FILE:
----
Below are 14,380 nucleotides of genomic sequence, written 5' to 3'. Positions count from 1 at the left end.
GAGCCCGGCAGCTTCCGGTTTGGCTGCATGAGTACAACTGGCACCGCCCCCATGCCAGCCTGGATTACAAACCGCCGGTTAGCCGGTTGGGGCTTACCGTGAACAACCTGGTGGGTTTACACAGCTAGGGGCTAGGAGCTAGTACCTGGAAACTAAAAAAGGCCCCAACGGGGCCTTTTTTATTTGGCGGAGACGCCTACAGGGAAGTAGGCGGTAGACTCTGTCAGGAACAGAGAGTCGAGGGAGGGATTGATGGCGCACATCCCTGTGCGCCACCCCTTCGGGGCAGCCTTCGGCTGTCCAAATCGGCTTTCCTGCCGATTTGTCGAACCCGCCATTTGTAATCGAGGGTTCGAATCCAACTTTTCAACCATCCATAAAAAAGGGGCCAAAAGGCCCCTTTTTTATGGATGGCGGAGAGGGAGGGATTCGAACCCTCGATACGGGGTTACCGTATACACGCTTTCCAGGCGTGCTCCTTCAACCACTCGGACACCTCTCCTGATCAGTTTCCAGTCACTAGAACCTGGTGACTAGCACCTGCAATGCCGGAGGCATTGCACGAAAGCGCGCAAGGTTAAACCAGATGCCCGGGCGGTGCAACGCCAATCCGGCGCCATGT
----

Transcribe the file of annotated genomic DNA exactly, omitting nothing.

Below are 14,380 nucleotides of genomic sequence, written 5' to 3'. Positions count from 1 at the left end.
GAGCCCGGCAGCTTCCGGTTTGGCTGCATGAGTACAACTGGCACCGCCCCCATGCCAGCCTGGATTACAAACCGCCGGTTAGCCGGTTGGGGCTTACCGTGAACAACCTGGTGGGTTTACACAGCTAGGGGCTAGGAGCTAGTACCTGGAAACTAAAAAAGGCCCCAACGGGGCCTTTTTTATTTGGCGGAGACGCCTACAGGGAAGTAGGCGGTAGACTCTGTCAGGAACAGAGAGTCGAGGGAGGGATTGATGGCGCACATCCCTGTGCGCCACCCCTTCGGGGCAGCCTTCGGCTGTCCAAATCGGCTTTCCTGCCGATTTGTCGAACCCGCCATTTGTAATCGAGGGTTCGAATCCAACTTTTCAACCATCCATAAAAAAGGGGCCAAAAGGCCCCTTTTTTATGGATGGCGGAGAGGGAGGGATTCGAACCCTCGATACGGGGTTACCGTATACACGCTTTCCAGGCGTGCTCCTTCAACCACTCGGACACCTCTCCTGATCAGTTTCCAGTCACTAGAACCTGGTGACTAGCACCTGCAATGCCGGAGGCATTGCACGAAAGCGCGCAAGGTTAAACCAGATGCCCGGGCGGTGCAACGCCAATCCGGCGCCATGT